Figure 7 demonstrates the extent of exhaled airflows produced during normal quiet breathing, such as those that may be produced by a resting or sleeping patient in bed. Without a mask, such exhaled airflows may easily reach beyond the schlieren field-of-view, i.e. more than 0.5 m vertically above the supine subject. The exhaled breath jet is effectively curtailed and contained when wearing either a standard surgical or N95 mask. A cough while wearing the surgical mask shows leakage of air around the nose, but also a significant jet of turbulent air passing through the mask itself. The N95 mask is much more effective in preventing leakage of the cough.
It is important to recognize that the supine human body sheds heat by convection from all horizontal surfaces, thus producing a thermal plume over a horizontal distance comparable to the height of the human subject. Air jets due to breathing and airflows associated with masks become entrained into the upward flow of this thermal plume, produced by the subject's natural body heat (Clark & Edholm 1985).
The qualitative findings from the schlieren video records and extracted images, of relevance to infection control, can be summarized as follows:
(i) Unmasked coughing produces a turbulent air jet extending across the present schlieren field-of-view and probably well beyond it. As already described, this jet may contain infectious aerosolized particles or droplets. The direction of the jet, whether horizontal or at an angle, varies with each human subject as well as with their individually adopted body attitudes, in both standing (figures 1b, 4, 5a and 6g) and supine (figure 7a) positions. The cough jet behaves approximately as a classical round incompressible turbulent jet with a total spreading angle of approximately 24°.
(ii) Wearing a standard surgical mask effectively blocks the forward momentum of the cough jet and its aerosol content, although the loose fit of the mask allows much of the air ejected by the cough to leak around the top, bottom and especially the sides of the mask. This leakage air also has minimal momentum, but is usually entrained into the thermal plume of the cougher rather than being projected in such a way as to affect others (figures 5b,d, 6b,e and 7b). The alternative leakage route around the edges of the mask offers a path of lower resistance to the air ejected by the cough. Therefore, the resulting air jet directly through the front of the mask is much reduced, though this can vary depending on how the mask is worn and its shape and tightness of fit to an individual's face (figures 5b,d, 6a and 7b,d).
(iii) Wearing an N95 mask reduces the leakage around the edges of the mask during coughing, because of its tighter seal to the facial skin (especially with formal fit-testing). However, this improved seal increases the pressure inside the mask when the volunteer coughs, thereby forcing more of the air ejected by the cough directly through the front of the N95 mask while decelerating it significantly (figures 5c,d and 6c). Again, the penetrating mass flow of low-velocity air is swept upwards into the rising thermal plume of the cougher.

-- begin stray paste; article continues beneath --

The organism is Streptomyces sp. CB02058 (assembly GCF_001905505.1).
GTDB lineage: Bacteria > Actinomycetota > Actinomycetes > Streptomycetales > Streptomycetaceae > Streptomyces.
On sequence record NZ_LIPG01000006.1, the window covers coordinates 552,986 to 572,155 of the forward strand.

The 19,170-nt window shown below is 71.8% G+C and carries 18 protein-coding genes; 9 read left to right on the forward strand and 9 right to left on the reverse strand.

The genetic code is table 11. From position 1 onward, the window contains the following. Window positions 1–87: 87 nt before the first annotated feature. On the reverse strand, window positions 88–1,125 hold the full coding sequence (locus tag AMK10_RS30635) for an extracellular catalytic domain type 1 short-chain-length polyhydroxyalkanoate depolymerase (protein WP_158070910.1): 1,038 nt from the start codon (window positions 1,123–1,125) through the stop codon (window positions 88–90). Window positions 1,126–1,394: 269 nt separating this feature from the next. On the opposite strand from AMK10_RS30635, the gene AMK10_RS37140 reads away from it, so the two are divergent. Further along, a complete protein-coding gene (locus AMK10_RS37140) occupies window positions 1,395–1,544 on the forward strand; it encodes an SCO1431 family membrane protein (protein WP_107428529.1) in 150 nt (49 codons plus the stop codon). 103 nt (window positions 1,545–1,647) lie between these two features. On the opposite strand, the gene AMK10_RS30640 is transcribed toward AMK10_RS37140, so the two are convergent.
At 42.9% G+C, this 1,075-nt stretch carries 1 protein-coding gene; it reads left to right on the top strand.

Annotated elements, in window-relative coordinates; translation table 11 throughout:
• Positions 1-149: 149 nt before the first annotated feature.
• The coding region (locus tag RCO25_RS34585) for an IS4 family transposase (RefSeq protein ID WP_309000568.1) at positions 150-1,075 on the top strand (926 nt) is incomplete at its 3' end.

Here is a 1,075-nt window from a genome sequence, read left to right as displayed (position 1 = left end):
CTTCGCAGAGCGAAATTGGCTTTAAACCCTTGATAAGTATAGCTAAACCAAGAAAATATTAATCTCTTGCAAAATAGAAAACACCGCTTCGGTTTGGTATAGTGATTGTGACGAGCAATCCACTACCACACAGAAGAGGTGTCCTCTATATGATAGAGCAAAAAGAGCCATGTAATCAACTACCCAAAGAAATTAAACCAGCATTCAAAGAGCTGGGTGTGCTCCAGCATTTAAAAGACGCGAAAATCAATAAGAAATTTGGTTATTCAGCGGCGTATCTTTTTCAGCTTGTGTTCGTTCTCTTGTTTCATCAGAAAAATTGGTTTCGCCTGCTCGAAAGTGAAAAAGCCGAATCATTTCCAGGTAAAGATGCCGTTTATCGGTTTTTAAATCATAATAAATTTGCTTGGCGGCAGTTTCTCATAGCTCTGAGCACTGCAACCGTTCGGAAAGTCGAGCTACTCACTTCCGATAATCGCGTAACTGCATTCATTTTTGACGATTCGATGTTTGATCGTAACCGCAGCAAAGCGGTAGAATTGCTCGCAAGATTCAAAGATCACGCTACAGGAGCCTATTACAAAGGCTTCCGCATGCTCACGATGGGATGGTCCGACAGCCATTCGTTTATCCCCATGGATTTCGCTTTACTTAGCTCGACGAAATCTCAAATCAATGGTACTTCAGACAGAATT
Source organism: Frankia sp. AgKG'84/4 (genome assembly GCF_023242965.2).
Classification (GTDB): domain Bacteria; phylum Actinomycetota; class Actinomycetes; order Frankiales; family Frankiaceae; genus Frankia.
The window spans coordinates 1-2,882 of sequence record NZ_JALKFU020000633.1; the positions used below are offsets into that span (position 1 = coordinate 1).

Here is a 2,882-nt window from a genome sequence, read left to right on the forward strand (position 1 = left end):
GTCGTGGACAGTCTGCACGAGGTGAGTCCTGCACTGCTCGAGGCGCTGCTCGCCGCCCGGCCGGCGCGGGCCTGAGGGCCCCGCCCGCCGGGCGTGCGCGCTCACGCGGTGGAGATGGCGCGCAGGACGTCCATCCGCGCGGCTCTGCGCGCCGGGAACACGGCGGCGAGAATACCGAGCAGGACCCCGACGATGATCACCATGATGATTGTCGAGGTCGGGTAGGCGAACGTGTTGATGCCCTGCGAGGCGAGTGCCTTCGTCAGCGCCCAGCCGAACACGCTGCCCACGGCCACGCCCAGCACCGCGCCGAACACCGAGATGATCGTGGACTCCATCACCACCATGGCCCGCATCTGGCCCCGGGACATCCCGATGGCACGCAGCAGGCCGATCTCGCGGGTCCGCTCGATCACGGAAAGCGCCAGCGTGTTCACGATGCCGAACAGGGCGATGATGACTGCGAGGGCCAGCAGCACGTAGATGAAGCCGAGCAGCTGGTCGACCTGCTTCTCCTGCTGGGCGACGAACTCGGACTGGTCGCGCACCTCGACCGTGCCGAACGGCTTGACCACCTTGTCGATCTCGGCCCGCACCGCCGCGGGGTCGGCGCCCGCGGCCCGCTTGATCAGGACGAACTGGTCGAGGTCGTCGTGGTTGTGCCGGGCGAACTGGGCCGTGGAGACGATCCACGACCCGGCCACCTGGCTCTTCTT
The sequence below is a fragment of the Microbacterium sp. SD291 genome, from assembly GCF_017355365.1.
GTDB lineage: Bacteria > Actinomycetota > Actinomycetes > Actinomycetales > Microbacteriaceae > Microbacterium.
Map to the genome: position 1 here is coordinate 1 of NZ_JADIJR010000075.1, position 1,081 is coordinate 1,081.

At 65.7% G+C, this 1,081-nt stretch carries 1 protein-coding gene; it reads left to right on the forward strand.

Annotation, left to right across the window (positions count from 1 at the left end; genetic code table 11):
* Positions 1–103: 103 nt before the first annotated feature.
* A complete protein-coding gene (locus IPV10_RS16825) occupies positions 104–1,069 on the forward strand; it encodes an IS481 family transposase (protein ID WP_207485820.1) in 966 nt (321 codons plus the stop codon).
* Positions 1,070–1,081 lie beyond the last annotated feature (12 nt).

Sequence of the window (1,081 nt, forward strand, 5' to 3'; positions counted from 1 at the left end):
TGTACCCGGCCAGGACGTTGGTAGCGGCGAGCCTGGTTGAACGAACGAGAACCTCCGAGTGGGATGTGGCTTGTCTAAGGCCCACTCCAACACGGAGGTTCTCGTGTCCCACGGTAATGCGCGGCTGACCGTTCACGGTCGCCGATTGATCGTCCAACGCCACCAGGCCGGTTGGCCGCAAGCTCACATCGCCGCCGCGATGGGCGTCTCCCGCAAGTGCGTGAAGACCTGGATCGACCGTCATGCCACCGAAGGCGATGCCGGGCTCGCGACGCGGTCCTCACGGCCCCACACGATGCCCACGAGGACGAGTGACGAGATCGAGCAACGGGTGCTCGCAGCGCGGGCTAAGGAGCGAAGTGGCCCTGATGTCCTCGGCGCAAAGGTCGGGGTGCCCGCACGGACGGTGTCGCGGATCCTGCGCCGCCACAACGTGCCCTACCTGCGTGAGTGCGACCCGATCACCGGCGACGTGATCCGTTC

(iv) Nonetheless, neither the surgical nor the N95 mask has any possibility of passing or containing all of the 2 l or so of air expelled in less than a second during a cough. Thus, leakage or venting must occur, compromising any existing, originally fit-tested seal between the mask and the face of the wearer.
(v) Even so, both surgical and N95 masks serve an important purpose in preventing airborne virus transmission: they prevent the expelled particle-containing air of a cough from being projected forward as a rapid turbulent jet over distances sufficient to reach the breathing zones of other individuals. Instead, the decelerated and redirected air expelled by the masked cough joins the general upward motion of the cougher's human thermal plume.
In this study, we have applied schlieren imaging to examine the airflows produced by human volunteers while coughing. Schlieren imaging is safe, non-intrusive and does not require the introduction of any extraneous visualization media (e.g. smoke, other particles or tracer gases). Likewise, mannequins, artificial human-patient simulators, and other types of respiratory experimental apparatus designed to make the airflows visible (Khan et al. 2004; Hui et al. 2006a,b, 2007, 2009; Ip et al. 2007) are not required here. This allows a human volunteer to behave naturally with virtually no confounding effect imposed by the experimental environment. Of course, circumstances still exist where heated mannequins or cough simulators are preferable to human subjects, especially when the use of laser illumination or other potential hazards are involved (Qian et al. 2006; Pantelic et al. 2009).